Daniel J Vance

Last week, I featured Judy and son Eric Duquette. In the mid-’90s, a physician diagnosed then 3-year-old Eric with autism, which meant he had a wide range of developmental challenges including being nonverbal to having no interest in interacting with others.

Soon thereafter, Duquette began engaging Eric in purposeful interaction every waking hour. She tirelessly modified his inappropriate behaviors and taught communication skills. For years, she poured her life and love into her son. She homeschooled and had public school help. The results?

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“Eric is 19 now and started at Rhode Island College in August majoring in biology and minoring in Spanish and he has plans to become a pharmacist,” said Judy Duquette in a telephone interview. Eric graduated second in his 2010 class at Smithfield (RI) High School and tested 93rd in the nation on the Spanish V exam.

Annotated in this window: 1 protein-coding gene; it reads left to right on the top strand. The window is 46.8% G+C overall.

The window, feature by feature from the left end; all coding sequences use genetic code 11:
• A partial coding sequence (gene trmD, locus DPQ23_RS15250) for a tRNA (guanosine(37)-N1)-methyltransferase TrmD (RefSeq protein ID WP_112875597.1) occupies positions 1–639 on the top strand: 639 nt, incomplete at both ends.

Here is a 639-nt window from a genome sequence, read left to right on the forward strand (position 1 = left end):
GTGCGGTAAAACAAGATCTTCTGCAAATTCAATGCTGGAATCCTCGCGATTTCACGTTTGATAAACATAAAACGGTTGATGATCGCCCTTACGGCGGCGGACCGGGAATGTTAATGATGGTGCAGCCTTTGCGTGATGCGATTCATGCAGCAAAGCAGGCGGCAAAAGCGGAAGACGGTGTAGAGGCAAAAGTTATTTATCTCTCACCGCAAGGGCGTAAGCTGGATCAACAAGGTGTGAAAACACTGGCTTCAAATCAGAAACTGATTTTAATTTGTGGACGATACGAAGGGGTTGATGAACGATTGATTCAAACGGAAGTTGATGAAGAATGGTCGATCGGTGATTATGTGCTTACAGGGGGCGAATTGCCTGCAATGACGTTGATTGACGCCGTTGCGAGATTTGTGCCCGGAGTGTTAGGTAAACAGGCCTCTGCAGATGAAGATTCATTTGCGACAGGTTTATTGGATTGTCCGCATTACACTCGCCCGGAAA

Here’s how it happened: “The prognosis for me (in the mid-’90s) was to cut my losses, end up divorced, and have Eric end up in a group home,” Duquette said. “But I had one life to live and walking away from him was never something entering my mind. I figured if I wasn’t going to (help Eric), who was?” At first, she felt the most pressure getting him to speak, which he would begin doing at age 5.

Over time, she ended up with more help than imagined. Her husband became Eric’s best friend. In ninth grade, the popular captain of the hockey team befriended Eric and “put his stamp of approval” on him, said Duquette, which led to acceptance from other students. Eric received a school aide beginning in middle school and social skills training from the Groden Center. There were many others involved, including his Spanish teacher.

“I credit the high school a lot,” she said. “They always made me feel part of a team. These people work hard and there are no easy solutions.” But above all, Duquette credited most her son, who she described as a “very nice person,” “appreciative,” and “flexible.”

Of course, each person with autism is unique and responds differently to various interventions. Eric’s successes couldn’t be replicated with every person with autism.

That said, Eric, as class salutatorian, said this during his graduation day speech: “…[D]o not allow yourself or others to be defined by your limitations, but rather abilities. Never underestimate yourself.”

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